Orchestration is the hallmark of multichannel campaign management. Anytime multichannel marketing expands its boundaries, as with the Internet of Things, for example, the number and variety of marketing touchpoints increase, making orchestration more complex but also that much more essential.
Not long ago, my colleague Jake Sorofman wrote a post about the “tyranny” of words. It was a reminder — in the context of digital marketing — of a lesson we’ve seen repeated in many arenas this year: words matter. Looking at the multichannel marketing landscape, I’m struck by the pervasiveness of one word in particular: orchestration.
Orchestration is the hallmark of multichannel campaign management. In our “Critical Capabilities for Multichannel Campaign Management” report (Gartner client subscription required), orchestration is one of four core use cases on which we focus, comprising planning the channels through which a campaign will be delivered as well as its timing and sequencing. Not surprisingly, orchestration pervades vendors’ marketing collateral. I even heard it mentioned in a recent TV spot for a business printer. (I confess I can’t recall the brand, which is as much a commentary on my memory as the ad’s effectiveness.) This is an instance where, as Jake noted, “meaning … isn’t somehow encoded into words themselves, but discerned through a mutual agreement on context and intent.” Marketers and their audiences — and even those of us in the analyst community — are all party to that agreement.
Now, at first glance, orchestration might seem little more than a fancy word for coordination, but there’s more to it than that, just as multichannel marketing is more than the agglomeration of other channels. Think of it this way: multichannel marketing success relies on each component channel playing its own specific role, while, at the same time, all channels working together seamlessly to provide a unified customer experience.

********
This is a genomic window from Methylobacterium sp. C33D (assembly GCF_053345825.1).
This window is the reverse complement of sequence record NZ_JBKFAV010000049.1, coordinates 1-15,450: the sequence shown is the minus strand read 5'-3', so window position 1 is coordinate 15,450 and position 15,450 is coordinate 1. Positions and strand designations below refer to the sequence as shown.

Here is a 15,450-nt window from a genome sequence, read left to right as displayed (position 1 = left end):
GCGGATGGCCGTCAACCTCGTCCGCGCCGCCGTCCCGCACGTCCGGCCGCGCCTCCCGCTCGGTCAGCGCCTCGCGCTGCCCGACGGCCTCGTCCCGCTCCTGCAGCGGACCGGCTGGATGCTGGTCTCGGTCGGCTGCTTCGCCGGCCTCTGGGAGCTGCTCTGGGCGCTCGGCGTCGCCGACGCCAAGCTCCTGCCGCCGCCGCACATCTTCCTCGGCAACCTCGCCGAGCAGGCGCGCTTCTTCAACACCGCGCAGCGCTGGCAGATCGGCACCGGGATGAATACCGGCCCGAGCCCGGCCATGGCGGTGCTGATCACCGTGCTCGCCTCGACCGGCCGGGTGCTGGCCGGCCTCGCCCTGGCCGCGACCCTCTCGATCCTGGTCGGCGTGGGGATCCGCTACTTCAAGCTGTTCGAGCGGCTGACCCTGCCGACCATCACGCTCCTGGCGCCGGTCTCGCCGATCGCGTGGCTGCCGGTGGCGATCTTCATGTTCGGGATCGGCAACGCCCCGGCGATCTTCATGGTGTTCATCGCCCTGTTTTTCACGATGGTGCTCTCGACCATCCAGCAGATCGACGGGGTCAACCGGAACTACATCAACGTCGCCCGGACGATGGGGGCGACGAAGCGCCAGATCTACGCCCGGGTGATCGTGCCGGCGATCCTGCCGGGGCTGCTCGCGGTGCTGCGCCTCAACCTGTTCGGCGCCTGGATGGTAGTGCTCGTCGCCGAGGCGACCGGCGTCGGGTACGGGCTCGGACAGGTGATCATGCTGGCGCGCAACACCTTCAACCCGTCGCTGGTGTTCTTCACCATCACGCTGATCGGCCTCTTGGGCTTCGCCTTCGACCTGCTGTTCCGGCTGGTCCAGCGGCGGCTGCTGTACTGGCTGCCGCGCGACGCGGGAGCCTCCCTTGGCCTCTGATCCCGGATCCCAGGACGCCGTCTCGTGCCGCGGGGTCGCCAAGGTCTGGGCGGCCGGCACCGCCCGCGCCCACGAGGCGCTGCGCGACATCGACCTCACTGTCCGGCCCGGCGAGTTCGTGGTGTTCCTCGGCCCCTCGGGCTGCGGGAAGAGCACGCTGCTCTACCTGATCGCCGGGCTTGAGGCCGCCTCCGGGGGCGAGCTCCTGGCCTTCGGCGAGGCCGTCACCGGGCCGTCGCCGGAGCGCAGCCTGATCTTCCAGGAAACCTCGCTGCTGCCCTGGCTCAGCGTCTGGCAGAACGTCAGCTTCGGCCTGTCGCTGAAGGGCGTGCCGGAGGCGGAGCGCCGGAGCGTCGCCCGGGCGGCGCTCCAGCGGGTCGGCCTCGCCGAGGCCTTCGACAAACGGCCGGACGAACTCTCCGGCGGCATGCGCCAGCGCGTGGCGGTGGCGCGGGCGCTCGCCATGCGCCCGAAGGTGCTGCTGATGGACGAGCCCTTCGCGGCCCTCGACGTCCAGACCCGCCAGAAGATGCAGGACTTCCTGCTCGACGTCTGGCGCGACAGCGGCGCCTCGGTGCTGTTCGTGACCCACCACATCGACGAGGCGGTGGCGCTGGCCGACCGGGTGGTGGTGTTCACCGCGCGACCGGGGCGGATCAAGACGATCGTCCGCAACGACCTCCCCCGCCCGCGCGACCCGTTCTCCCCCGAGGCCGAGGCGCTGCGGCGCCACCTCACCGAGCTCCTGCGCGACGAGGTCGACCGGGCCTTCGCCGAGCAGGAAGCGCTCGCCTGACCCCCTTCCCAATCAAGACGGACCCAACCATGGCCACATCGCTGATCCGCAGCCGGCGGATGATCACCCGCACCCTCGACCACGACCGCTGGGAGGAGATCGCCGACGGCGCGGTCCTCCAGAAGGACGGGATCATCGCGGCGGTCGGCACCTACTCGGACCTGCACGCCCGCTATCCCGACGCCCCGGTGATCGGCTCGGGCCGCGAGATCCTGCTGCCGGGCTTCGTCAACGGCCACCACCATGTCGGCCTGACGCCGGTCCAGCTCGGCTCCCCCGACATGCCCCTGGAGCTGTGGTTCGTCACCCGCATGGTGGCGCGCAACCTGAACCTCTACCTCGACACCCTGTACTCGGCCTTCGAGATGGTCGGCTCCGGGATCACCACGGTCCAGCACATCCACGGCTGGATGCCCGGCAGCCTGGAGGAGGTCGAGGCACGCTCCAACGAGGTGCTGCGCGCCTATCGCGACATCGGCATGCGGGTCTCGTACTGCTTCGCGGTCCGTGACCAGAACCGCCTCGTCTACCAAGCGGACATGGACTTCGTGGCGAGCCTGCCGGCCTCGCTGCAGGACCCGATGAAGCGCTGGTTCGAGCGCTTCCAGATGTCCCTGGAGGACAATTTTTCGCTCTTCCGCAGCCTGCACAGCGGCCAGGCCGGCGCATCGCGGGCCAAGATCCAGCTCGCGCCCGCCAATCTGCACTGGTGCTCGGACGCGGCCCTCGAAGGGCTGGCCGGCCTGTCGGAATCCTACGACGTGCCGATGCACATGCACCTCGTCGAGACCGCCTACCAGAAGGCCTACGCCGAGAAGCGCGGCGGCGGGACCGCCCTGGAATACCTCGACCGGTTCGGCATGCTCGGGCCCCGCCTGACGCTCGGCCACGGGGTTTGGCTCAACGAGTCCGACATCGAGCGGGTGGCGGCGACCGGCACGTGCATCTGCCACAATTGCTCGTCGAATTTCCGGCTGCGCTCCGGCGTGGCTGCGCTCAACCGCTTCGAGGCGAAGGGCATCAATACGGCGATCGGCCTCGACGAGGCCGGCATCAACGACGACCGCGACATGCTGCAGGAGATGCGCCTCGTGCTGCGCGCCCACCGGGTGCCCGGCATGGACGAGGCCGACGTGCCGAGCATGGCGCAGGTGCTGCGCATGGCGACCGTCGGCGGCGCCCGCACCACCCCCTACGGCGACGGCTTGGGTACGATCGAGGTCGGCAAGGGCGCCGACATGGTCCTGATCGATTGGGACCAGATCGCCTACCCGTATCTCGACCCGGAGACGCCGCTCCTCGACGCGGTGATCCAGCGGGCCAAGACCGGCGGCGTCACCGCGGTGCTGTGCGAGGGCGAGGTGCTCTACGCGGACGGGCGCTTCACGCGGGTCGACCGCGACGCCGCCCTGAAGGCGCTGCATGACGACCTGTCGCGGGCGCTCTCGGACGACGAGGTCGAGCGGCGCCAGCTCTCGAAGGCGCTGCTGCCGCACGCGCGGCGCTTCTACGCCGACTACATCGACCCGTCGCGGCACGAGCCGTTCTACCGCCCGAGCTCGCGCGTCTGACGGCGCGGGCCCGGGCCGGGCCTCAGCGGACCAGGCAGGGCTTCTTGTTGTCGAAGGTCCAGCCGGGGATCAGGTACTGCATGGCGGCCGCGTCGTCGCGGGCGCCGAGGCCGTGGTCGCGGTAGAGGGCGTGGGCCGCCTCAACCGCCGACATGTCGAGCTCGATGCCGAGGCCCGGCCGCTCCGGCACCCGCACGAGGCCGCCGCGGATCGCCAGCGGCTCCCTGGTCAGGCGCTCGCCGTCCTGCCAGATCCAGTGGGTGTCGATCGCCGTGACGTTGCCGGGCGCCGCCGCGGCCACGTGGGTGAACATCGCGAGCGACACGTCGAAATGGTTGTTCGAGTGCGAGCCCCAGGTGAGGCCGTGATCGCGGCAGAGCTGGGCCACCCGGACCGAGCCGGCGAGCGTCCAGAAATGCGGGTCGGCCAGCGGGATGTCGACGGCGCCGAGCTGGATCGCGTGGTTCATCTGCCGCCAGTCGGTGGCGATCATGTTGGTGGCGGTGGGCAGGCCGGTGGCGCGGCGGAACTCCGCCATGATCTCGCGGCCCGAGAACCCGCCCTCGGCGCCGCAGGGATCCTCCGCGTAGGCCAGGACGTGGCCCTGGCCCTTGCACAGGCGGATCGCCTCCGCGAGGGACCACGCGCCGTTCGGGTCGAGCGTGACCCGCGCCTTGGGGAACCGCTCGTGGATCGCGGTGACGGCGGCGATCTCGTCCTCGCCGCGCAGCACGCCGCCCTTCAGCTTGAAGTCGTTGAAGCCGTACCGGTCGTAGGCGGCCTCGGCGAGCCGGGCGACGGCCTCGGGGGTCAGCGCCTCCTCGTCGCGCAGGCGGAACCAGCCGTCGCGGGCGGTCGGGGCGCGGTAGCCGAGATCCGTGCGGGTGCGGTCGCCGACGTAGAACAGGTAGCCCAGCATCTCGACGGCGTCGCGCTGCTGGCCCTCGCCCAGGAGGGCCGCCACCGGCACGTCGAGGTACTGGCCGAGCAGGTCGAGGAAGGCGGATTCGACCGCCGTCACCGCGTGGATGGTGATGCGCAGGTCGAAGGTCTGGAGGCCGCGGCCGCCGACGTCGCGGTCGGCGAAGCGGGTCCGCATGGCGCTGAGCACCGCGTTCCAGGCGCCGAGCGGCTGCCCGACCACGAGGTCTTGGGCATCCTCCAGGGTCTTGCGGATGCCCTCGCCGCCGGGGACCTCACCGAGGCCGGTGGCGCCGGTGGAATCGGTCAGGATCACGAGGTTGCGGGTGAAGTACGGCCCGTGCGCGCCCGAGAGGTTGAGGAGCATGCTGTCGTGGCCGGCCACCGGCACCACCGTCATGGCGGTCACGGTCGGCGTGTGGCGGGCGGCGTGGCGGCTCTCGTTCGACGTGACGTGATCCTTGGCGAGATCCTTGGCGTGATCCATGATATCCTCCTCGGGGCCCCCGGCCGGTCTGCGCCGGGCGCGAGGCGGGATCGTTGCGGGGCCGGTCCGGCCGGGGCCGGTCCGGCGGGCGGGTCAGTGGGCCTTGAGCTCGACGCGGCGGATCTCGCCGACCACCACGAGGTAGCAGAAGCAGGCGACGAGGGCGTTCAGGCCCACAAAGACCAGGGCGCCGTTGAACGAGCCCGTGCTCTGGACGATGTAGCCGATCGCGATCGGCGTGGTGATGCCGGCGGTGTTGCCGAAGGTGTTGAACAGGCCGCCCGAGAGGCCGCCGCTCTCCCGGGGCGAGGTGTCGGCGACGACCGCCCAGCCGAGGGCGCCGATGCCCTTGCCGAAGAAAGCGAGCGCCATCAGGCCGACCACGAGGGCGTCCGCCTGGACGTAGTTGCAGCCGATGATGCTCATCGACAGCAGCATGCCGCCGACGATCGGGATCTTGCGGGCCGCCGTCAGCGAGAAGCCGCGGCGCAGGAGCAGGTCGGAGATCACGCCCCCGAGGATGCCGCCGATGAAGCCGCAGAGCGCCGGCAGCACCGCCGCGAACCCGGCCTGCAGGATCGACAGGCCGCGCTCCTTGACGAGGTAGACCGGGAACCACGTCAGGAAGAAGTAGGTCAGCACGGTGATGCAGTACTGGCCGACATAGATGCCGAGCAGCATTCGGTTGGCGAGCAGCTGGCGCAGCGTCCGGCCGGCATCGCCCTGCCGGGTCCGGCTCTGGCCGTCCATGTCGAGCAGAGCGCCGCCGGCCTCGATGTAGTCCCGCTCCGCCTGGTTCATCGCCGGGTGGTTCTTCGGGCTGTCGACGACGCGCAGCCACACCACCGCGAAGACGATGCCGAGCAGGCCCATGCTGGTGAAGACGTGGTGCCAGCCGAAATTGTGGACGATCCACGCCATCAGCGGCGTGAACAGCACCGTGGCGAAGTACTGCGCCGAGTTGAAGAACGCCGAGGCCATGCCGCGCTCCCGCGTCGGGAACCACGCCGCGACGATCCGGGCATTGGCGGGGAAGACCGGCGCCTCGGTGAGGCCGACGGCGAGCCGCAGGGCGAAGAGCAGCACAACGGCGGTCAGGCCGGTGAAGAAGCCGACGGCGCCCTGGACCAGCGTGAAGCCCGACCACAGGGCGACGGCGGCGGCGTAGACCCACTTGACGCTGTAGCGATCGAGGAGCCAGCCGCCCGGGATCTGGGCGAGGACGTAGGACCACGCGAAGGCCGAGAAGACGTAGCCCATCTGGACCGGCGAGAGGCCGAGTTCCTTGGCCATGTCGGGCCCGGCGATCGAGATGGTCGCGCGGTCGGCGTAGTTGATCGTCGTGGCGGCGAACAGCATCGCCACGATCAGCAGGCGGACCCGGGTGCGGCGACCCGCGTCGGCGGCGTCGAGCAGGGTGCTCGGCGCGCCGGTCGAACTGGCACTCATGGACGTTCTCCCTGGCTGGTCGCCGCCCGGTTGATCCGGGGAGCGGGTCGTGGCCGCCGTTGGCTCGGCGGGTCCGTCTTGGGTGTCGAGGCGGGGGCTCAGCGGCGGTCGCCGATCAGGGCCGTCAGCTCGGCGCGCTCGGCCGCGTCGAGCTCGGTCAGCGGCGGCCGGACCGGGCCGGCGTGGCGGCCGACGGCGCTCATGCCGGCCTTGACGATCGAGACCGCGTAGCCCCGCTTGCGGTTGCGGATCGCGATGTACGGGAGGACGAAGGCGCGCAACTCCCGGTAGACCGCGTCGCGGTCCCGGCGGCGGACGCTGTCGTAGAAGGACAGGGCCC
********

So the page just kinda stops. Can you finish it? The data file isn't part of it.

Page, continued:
It’s a classic example of the whole being more than the sum of its parts, only one that is deceptively harder to execute than might appear. In this context, multichannel marketing entails the orchestration of distinct, but often overlapping, channels and activities that touch customers at various points along their buying journey. Based on the kinds of client inquiries we see, if there’s anything that marketers struggle with, it’s getting that balance right.
Gartner’s 2016 Marketing Organizational Design and Strategy Survey indicated that multichannel success correlates to a clearly defined leadership role, something lacking among the majority of respondents. In an effort to extend the metaphor of orchestration, in my research note, “Survey Analysis: Multichannel Success at Risk From Undefined Ownership” (Gartner client subscription again required), I suggested that marketing organizations need a leader responsible for both the vision and tactical execution of multichannel marketing programs, describing that person as a “conductor knowledgeable in the unique benefits each channel brings and skilled in their orchestration.”
I left it there for fear of exposing the limitations of my own knowledge of classical music, but the fact remains that in virtually any topic related to multichannel marketing, it’s difficult to escape questions involving orchestration. It came up in my post on the emergence of account-based marketing as a marketing discipline and again in relation to distributed marketing, which in many respects, hinges on orchestration. In effect, anytime multichannel marketing expands its boundaries, as with the Internet of Things, for example, the number and variety of marketing touchpoints increase, making orchestration more complex but also that much more essential.
You might call it the “tyranny of orchestration.”